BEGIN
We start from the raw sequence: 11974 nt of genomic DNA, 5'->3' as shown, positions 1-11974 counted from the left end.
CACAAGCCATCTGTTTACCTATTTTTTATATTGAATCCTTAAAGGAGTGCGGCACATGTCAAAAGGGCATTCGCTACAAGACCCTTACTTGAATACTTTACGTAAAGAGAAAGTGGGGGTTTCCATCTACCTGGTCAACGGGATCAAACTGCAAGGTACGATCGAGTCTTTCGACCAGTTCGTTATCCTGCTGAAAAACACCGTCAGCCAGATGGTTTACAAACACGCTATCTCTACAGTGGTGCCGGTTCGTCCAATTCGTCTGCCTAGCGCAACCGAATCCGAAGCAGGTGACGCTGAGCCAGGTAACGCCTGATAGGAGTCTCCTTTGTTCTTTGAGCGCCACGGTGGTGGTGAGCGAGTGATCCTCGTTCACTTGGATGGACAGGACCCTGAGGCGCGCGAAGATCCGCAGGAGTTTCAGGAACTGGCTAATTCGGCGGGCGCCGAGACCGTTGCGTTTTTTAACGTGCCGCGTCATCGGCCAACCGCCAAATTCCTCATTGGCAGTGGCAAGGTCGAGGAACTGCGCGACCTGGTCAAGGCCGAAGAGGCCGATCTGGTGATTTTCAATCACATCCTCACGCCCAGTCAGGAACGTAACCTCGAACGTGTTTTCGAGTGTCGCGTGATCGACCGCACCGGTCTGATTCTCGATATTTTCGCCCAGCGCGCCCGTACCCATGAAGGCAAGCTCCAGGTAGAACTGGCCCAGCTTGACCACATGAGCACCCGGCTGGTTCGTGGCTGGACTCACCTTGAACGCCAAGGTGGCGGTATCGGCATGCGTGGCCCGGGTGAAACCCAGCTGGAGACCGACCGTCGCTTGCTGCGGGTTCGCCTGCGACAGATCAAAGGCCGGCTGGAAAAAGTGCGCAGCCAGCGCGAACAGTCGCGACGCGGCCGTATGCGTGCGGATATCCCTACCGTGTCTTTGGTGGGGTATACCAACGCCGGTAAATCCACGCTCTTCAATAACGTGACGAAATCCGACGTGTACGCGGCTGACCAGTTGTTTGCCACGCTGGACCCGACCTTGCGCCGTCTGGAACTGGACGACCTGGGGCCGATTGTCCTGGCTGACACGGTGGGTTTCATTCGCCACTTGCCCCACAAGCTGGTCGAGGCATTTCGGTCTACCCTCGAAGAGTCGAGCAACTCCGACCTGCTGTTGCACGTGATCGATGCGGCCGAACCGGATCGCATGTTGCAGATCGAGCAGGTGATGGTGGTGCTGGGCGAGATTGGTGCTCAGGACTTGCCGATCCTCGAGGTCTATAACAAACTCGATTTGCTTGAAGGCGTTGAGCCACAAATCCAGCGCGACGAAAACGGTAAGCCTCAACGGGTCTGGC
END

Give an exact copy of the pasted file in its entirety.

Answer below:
We start from the raw sequence: 11974 nt of genomic DNA, 5'->3' as shown, positions 1-11974 counted from the left end.
CACAAGCCATCTGTTTACCTATTTTTTATATTGAATCCTTAAAGGAGTGCGGCACATGTCAAAAGGGCATTCGCTACAAGACCCTTACTTGAATACTTTACGTAAAGAGAAAGTGGGGGTTTCCATCTACCTGGTCAACGGGATCAAACTGCAAGGTACGATCGAGTCTTTCGACCAGTTCGTTATCCTGCTGAAAAACACCGTCAGCCAGATGGTTTACAAACACGCTATCTCTACAGTGGTGCCGGTTCGTCCAATTCGTCTGCCTAGCGCAACCGAATCCGAAGCAGGTGACGCTGAGCCAGGTAACGCCTGATAGGAGTCTCCTTTGTTCTTTGAGCGCCACGGTGGTGGTGAGCGAGTGATCCTCGTTCACTTGGATGGACAGGACCCTGAGGCGCGCGAAGATCCGCAGGAGTTTCAGGAACTGGCTAATTCGGCGGGCGCCGAGACCGTTGCGTTTTTTAACGTGCCGCGTCATCGGCCAACCGCCAAATTCCTCATTGGCAGTGGCAAGGTCGAGGAACTGCGCGACCTGGTCAAGGCCGAAGAGGCCGATCTGGTGATTTTCAATCACATCCTCACGCCCAGTCAGGAACGTAACCTCGAACGTGTTTTCGAGTGTCGCGTGATCGACCGCACCGGTCTGATTCTCGATATTTTCGCCCAGCGCGCCCGTACCCATGAAGGCAAGCTCCAGGTAGAACTGGCCCAGCTTGACCACATGAGCACCCGGCTGGTTCGTGGCTGGACTCACCTTGAACGCCAAGGTGGCGGTATCGGCATGCGTGGCCCGGGTGAAACCCAGCTGGAGACCGACCGTCGCTTGCTGCGGGTTCGCCTGCGACAGATCAAAGGCCGGCTGGAAAAAGTGCGCAGCCAGCGCGAACAGTCGCGACGCGGCCGTATGCGTGCGGATATCCCTACCGTGTCTTTGGTGGGGTATACCAACGCCGGTAAATCCACGCTCTTCAATAACGTGACGAAATCCGACGTGTACGCGGCTGACCAGTTGTTTGCCACGCTGGACCCGACCTTGCGCCGTCTGGAACTGGACGACCTGGGGCCGATTGTCCTGGCTGACACGGTGGGTTTCATTCGCCACTTGCCCCACAAGCTGGTCGAGGCATTTCGGTCTACCCTCGAAGAGTCGAGCAACTCCGACCTGCTGTTGCACGTGATCGATGCGGCCGAACCGGATCGCATGTTGCAGATCGAGCAGGTGATGGTGGTGCTGGGCGAGATTGGTGCTCAGGACTTGCCGATCCTCGAGGTCTATAACAAACTCGATTTGCTTGAAGGCGTTGAGCCACAAATCCAGCGCGACGAAAACGGTAAGCCTCAACGGGTCTGGC